ISLAMABAD: Around 30 students have gone to the Supreme Court against the Capital Development Authority’s (CDA) actions against the hostels they live in.
The students – males and females –study in different colleges and universities in Islamabad and have filed an application to become party to a case relating to nonconfirming use of residential houses. The application has been moved by Advocate Zulfiqar Ahmad Bhutta.
In compliance with past SC orders, the CDA is taking action against all businesses, including guest houses, which are situated in residential areas.
The application states that the duty of the municipal administration is to prepare a master plan to meet with civil requirements such as firefighting, food safety, and drinking water supply, but the CDA has failed on all of these fronts.
It is further contended that the government, under the constitutional obligation is bound to provide facilities to students for educational purposes.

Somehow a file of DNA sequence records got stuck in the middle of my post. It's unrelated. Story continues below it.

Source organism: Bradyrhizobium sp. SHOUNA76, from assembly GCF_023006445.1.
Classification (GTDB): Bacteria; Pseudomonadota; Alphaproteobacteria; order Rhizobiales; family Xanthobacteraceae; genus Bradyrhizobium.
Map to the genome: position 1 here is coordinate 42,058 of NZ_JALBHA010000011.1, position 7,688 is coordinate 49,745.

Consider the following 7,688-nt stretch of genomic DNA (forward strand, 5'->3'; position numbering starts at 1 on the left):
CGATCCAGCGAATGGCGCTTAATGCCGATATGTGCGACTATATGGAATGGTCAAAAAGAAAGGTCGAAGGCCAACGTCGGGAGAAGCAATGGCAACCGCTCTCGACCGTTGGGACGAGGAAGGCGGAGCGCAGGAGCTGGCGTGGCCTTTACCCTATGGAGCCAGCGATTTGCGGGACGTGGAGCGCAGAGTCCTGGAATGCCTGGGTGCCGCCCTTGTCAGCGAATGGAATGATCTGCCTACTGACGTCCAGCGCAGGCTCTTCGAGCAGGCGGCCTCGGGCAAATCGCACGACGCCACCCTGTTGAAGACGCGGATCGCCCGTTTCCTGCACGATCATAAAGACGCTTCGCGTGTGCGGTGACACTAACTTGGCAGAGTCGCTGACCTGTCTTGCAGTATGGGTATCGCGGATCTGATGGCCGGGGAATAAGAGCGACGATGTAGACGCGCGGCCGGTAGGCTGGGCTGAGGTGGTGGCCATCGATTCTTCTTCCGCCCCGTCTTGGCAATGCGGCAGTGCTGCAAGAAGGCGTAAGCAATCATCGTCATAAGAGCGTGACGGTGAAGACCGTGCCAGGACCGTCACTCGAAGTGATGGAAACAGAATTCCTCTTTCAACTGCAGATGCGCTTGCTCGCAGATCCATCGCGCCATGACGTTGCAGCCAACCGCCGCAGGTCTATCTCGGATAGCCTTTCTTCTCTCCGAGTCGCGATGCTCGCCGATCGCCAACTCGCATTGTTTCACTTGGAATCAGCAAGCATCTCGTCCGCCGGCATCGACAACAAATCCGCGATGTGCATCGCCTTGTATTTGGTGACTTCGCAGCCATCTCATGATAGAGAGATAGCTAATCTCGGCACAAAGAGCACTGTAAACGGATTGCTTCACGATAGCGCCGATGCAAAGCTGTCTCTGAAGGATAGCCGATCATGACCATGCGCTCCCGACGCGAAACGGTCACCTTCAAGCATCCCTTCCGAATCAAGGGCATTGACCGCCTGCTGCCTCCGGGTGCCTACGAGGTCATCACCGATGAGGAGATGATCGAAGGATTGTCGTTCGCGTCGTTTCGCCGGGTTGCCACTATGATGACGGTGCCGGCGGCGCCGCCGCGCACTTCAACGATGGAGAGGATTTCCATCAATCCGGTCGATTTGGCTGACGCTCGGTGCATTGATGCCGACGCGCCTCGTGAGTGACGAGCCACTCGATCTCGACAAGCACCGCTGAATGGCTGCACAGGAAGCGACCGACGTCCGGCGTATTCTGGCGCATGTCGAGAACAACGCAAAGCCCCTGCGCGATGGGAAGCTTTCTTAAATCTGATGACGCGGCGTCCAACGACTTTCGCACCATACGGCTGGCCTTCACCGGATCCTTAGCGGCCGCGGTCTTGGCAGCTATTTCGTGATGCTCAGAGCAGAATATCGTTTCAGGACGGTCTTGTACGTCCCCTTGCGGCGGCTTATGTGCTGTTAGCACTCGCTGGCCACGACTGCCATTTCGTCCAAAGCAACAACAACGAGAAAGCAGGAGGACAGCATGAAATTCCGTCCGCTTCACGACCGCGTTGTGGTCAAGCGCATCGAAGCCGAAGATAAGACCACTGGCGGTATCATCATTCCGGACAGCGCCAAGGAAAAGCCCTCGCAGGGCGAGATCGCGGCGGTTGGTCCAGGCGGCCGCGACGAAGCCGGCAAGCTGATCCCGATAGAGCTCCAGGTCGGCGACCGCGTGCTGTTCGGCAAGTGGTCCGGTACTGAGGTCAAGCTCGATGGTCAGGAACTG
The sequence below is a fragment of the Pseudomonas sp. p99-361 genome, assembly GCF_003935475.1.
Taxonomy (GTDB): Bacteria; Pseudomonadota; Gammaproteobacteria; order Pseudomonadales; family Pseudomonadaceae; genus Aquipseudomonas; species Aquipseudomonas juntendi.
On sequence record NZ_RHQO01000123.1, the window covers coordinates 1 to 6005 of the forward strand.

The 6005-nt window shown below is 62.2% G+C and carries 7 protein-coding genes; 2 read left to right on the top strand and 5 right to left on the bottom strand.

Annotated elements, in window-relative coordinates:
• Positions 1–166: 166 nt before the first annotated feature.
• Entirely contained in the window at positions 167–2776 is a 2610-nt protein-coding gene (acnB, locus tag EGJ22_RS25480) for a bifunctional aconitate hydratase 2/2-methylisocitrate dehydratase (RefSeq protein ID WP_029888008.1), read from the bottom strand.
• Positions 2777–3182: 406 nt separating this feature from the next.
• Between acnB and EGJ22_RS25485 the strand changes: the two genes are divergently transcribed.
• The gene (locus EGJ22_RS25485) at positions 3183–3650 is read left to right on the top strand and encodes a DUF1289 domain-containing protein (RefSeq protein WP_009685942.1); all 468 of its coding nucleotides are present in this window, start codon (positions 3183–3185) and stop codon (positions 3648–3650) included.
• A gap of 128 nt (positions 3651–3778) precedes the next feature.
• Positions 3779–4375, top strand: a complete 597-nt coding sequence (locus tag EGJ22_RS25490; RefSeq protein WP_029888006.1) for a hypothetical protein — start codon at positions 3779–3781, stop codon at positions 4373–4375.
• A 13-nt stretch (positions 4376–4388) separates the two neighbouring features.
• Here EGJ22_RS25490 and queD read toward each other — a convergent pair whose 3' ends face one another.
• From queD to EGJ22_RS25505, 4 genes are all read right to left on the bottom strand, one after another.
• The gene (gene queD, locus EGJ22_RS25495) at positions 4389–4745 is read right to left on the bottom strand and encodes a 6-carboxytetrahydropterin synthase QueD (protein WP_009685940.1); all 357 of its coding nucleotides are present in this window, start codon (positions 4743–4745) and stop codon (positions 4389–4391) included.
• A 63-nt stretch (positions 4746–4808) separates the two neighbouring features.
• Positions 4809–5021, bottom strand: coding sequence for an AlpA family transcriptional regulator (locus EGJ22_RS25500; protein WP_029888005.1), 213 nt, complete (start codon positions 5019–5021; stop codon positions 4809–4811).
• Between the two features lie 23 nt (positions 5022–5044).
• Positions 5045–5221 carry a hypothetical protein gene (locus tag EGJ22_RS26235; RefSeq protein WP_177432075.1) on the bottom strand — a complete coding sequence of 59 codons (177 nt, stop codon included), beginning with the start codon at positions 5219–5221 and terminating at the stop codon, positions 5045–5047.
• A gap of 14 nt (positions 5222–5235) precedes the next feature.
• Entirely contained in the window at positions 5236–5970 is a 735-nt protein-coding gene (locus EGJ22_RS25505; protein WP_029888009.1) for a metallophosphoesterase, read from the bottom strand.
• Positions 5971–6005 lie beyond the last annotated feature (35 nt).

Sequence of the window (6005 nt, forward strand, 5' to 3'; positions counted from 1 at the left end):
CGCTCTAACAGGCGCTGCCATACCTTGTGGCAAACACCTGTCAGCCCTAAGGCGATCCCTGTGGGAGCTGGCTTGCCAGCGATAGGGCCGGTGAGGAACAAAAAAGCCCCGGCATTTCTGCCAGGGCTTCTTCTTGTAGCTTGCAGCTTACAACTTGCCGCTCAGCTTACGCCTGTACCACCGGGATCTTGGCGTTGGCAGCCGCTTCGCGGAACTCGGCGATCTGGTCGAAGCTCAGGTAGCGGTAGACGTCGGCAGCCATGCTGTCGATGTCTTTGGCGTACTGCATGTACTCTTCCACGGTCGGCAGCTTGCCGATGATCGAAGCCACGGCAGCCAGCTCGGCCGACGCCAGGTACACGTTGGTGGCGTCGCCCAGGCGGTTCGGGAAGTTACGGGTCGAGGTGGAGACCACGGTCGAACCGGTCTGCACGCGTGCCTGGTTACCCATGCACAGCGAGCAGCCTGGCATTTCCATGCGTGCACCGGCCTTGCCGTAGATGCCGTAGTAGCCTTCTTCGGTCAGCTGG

Earlier, the Supreme Court on October 26 expressed its dissatisfaction over the three-year timeframe given by the federal government to shift private schools out of residential areas.
A three-member bench, headed by Chief Justice Anwar Zaheer Jamali, questioned whether the court has to wait for three years for the law to be implemented.
Earlier, the CDA submitted a report stating that federal departments were still occupying 13 residential houses. The authority added that it had issued a final warning to vacate these residences, otherwise they would be sealed without further notice.
So far 725 houses have been brought to conforming use. As a result, the total number of non-conforming use cases was reduced to 641 houses, including 359 schools, 90 hostels, and 100 guesthouses.
The CDA told the SC that it has also taken action against guest houses and hostels, with 10 guest houses being sealed.
Published in The Express Tribune, November 12th, 2016.